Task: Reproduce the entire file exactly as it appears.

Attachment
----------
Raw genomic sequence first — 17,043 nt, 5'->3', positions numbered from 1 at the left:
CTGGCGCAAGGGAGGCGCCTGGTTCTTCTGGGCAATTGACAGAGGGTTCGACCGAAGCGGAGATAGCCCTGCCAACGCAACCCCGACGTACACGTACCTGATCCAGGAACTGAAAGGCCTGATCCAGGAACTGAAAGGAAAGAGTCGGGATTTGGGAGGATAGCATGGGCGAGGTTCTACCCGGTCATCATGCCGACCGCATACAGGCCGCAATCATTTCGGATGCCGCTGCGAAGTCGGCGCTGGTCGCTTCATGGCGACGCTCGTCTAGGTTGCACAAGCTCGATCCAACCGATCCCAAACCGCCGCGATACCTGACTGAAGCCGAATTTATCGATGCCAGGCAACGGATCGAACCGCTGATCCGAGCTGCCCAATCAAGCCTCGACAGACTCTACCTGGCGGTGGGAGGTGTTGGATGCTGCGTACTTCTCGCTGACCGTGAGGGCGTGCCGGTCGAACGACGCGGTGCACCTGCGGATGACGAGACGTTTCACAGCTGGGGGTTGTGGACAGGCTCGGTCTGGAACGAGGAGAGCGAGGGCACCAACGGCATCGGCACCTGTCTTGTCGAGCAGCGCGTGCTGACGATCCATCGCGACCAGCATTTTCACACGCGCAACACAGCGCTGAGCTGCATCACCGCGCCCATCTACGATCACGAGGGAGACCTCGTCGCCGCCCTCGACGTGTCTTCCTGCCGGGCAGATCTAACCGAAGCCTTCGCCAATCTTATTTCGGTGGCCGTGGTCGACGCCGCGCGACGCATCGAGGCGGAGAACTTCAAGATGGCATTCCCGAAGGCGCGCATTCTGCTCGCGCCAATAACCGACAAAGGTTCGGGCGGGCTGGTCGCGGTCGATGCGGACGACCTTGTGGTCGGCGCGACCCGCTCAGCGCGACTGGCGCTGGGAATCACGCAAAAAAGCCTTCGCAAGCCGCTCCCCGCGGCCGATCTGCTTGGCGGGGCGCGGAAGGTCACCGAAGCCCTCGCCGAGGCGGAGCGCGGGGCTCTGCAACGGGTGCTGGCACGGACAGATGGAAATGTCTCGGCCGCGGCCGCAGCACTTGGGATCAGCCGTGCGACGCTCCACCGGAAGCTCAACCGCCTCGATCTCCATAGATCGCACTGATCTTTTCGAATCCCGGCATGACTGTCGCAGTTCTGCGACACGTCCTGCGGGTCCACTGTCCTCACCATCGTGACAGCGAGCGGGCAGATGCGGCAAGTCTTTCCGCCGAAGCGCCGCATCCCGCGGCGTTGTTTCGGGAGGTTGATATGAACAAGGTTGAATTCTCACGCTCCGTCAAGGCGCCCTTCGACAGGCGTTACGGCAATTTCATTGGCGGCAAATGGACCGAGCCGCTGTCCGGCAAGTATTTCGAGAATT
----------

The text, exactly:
Raw genomic sequence first — 17,043 nt, 5'->3', positions numbered from 1 at the left:
CTGGCGCAAGGGAGGCGCCTGGTTCTTCTGGGCAATTGACAGAGGGTTCGACCGAAGCGGAGATAGCCCTGCCAACGCAACCCCGACGTACACGTACCTGATCCAGGAACTGAAAGGCCTGATCCAGGAACTGAAAGGAAAGAGTCGGGATTTGGGAGGATAGCATGGGCGAGGTTCTACCCGGTCATCATGCCGACCGCATACAGGCCGCAATCATTTCGGATGCCGCTGCGAAGTCGGCGCTGGTCGCTTCATGGCGACGCTCGTCTAGGTTGCACAAGCTCGATCCAACCGATCCCAAACCGCCGCGATACCTGACTGAAGCCGAATTTATCGATGCCAGGCAACGGATCGAACCGCTGATCCGAGCTGCCCAATCAAGCCTCGACAGACTCTACCTGGCGGTGGGAGGTGTTGGATGCTGCGTACTTCTCGCTGACCGTGAGGGCGTGCCGGTCGAACGACGCGGTGCACCTGCGGATGACGAGACGTTTCACAGCTGGGGGTTGTGGACAGGCTCGGTCTGGAACGAGGAGAGCGAGGGCACCAACGGCATCGGCACCTGTCTTGTCGAGCAGCGCGTGCTGACGATCCATCGCGACCAGCATTTTCACACGCGCAACACAGCGCTGAGCTGCATCACCGCGCCCATCTACGATCACGAGGGAGACCTCGTCGCCGCCCTCGACGTGTCTTCCTGCCGGGCAGATCTAACCGAAGCCTTCGCCAATCTTATTTCGGTGGCCGTGGTCGACGCCGCGCGACGCATCGAGGCGGAGAACTTCAAGATGGCATTCCCGAAGGCGCGCATTCTGCTCGCGCCAATAACCGACAAAGGTTCGGGCGGGCTGGTCGCGGTCGATGCGGACGACCTTGTGGTCGGCGCGACCCGCTCAGCGCGACTGGCGCTGGGAATCACGCAAAAAAGCCTTCGCAAGCCGCTCCCCGCGGCCGATCTGCTTGGCGGGGCGCGGAAGGTCACCGAAGCCCTCGCCGAGGCGGAGCGCGGGGCTCTGCAACGGGTGCTGGCACGGACAGATGGAAATGTCTCGGCCGCGGCCGCAGCACTTGGGATCAGCCGTGCGACGCTCCACCGGAAGCTCAACCGCCTCGATCTCCATAGATCGCACTGATCTTTTCGAATCCCGGCATGACTGTCGCAGTTCTGCGACACGTCCTGCGGGTCCACTGTCCTCACCATCGTGACAGCGAGCGGGCAGATGCGGCAAGTCTTTCCGCCGAAGCGCCGCATCCCGCGGCGTTGTTTCGGGAGGTTGATATGAACAAGGTTGAATTCTCACGCTCCGTCAAGGCGCCCTTCGACAGGCGTTACGGCAATTTCATTGGCGGCAAATGGACCGAGCCGCTGTCCGGCAAGTATTTCGAGAATT